Pending the outcome of the appeal, the race result, with McLaren duo Kevin Magnussen and Jenson Button promoted to second and third behind Rosberg, remains provisional.


Have you tried new the Independent Digital Edition apps?
Caption competition
Caption competition
Latest stories from i100
Daily Quiz
Have you tried new the Independent Digital Edition apps?
Independent Dating

By clicking 'Search' you
are agreeing to our
Terms of Use.

Career Services

Day In a Page

Sepp Blatter resignation: The beginning of Fifa's long road to reform?

Does Blatter's departure mean Fifa will automatically clean up its act?

Don't bet on it, says Tom Peck
Charles Kennedy: The baby of the House who grew into a Lib Dem giant

The baby of the House who grew into a Lib Dem giant

Charles Kennedy was consistently a man of the centre-left, dedicated to social justice, but was also a champion of liberty and an opponent of the nanny-state, says Baroness Williams
Syria civil war: The harrowing testament of a five-year-old victim of this endless conflict

The harrowing testament of a five-year-old victim of Syria's endless civil war

Sahar Qanbar lost her mother and brother as civilians and government soldiers fought side by side after being surrounded by brutal Islamist fighters. Robert Fisk visited her
The future of songwriting: How streaming is changing everything we know about making music

The future of songwriting

How streaming is changing everything we know about making music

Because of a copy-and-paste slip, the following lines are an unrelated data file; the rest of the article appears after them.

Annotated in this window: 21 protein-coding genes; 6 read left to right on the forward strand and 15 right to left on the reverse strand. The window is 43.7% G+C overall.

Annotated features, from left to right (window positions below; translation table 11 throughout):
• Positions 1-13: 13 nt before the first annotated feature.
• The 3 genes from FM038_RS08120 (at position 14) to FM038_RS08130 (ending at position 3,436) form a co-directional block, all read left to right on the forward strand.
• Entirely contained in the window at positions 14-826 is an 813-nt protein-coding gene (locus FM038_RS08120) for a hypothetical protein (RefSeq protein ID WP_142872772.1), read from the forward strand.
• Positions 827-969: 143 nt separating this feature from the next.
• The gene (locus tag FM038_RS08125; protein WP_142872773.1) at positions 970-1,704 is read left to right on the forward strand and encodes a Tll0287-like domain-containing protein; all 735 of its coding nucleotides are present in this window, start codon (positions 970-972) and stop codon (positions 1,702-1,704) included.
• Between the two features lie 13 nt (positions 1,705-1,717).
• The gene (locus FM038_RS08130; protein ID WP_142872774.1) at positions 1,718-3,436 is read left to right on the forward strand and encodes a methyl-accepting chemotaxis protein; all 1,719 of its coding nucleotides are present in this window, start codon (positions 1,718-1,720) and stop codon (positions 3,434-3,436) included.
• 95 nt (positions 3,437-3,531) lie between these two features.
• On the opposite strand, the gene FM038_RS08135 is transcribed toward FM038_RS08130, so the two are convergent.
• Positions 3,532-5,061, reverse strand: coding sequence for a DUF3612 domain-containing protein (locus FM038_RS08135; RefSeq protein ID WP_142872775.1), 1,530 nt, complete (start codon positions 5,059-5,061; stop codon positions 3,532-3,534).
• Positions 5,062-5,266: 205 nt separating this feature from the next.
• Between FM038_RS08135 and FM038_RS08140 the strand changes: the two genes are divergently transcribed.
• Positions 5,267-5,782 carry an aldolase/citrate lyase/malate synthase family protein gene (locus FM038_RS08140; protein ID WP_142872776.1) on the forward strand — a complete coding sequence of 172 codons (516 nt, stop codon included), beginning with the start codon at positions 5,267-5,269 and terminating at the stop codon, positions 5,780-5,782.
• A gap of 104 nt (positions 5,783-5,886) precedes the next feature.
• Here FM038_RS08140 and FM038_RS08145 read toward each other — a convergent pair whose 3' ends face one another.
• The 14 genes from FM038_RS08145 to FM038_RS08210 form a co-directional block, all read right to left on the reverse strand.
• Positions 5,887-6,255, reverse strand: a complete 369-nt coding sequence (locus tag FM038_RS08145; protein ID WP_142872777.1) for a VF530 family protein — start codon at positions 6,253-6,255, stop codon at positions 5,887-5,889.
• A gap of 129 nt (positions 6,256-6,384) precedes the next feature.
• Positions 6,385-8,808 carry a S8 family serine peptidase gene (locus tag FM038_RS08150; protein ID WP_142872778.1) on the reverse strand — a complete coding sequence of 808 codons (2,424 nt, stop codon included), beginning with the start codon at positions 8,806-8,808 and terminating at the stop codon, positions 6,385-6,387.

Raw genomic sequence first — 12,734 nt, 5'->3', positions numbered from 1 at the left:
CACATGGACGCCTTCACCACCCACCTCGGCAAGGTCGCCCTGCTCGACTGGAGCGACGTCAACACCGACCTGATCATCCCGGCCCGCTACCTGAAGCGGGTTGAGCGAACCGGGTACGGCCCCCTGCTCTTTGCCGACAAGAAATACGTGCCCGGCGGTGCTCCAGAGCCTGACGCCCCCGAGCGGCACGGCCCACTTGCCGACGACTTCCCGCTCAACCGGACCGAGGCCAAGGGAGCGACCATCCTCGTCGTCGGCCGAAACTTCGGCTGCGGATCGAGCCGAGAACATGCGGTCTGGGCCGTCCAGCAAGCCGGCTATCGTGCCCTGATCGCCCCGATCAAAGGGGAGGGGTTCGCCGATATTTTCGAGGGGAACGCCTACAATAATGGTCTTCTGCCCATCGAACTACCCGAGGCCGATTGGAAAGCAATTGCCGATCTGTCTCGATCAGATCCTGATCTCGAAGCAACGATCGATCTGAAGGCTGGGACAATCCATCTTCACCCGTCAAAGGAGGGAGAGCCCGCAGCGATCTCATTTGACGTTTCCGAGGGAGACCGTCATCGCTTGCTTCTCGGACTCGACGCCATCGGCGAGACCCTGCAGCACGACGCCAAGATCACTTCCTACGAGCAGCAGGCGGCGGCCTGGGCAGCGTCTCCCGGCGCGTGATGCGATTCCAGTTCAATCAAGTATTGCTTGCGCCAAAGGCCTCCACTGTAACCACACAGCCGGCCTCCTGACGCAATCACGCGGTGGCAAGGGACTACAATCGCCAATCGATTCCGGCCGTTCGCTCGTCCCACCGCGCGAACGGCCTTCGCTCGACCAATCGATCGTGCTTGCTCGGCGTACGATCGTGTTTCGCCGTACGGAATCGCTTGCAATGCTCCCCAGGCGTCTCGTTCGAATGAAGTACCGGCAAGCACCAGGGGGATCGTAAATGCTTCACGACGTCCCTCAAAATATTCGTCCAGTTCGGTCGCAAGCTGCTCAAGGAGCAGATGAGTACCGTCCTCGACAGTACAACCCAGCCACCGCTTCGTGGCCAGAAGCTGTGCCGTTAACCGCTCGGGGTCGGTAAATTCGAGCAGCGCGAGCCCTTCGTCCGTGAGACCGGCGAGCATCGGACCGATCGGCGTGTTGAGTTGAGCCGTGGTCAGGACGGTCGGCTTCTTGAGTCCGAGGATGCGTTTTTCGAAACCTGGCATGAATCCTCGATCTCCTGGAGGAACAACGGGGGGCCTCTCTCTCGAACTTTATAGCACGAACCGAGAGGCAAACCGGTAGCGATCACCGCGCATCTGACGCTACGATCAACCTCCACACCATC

William Shemin and Henry Johnson: Jewish and black soldiers receive World War I Medal of Honor amid claims of discrimination

Recognition at long last

Jewish and black soldiers who fought in WWI finally receive medals after claims of discrimination
Beating obesity: The new pacemaker which helps over-eaters

Beating obesity

The new pacemaker which helps over-eaters
9 best women's festival waterproofs

Ready for rain: 9 best women's festival waterproofs

These are the macs to keep your denim dry and your hair frizz-free(ish)
Cycling World Hour Record: Nervous Sir Bradley Wiggins ready for pain as he prepares to go distance

Wiggins worried

Nervous Sir Bradley ready for pain as he prepares to attempt cycling's World Hour Record
Liverpool close in on Milner signing

Liverpool close in on Milner signing

Reds baulk at Christian Benteke £32.5m release clause
On your feet! Spending at least two hours a day standing reduces the risk of heart attacks, cancer and diabetes, according to new research

On your feet!

Spending half the day standing 'reduces risk of heart attacks and cancer'
With scores of surgeries closing, what hope is there for the David Cameron's promise of 5,000 more GPs and a 24/7 NHS?

The big NHS question

Why are there so few new GPs when so many want to study medicine?
Big knickers are back: Thongs ain't what they used to be

Thongs ain't what they used to be

Big knickers are back
Thurston Moore interview

Thurston Moore interview

On living in London, Sonic Youth and musical memoirs
In full bloom

In full bloom

Floral print womenswear
From leading man to Elephant Man, Bradley Cooper is terrific

From leading man to Elephant Man

Bradley Cooper is terrific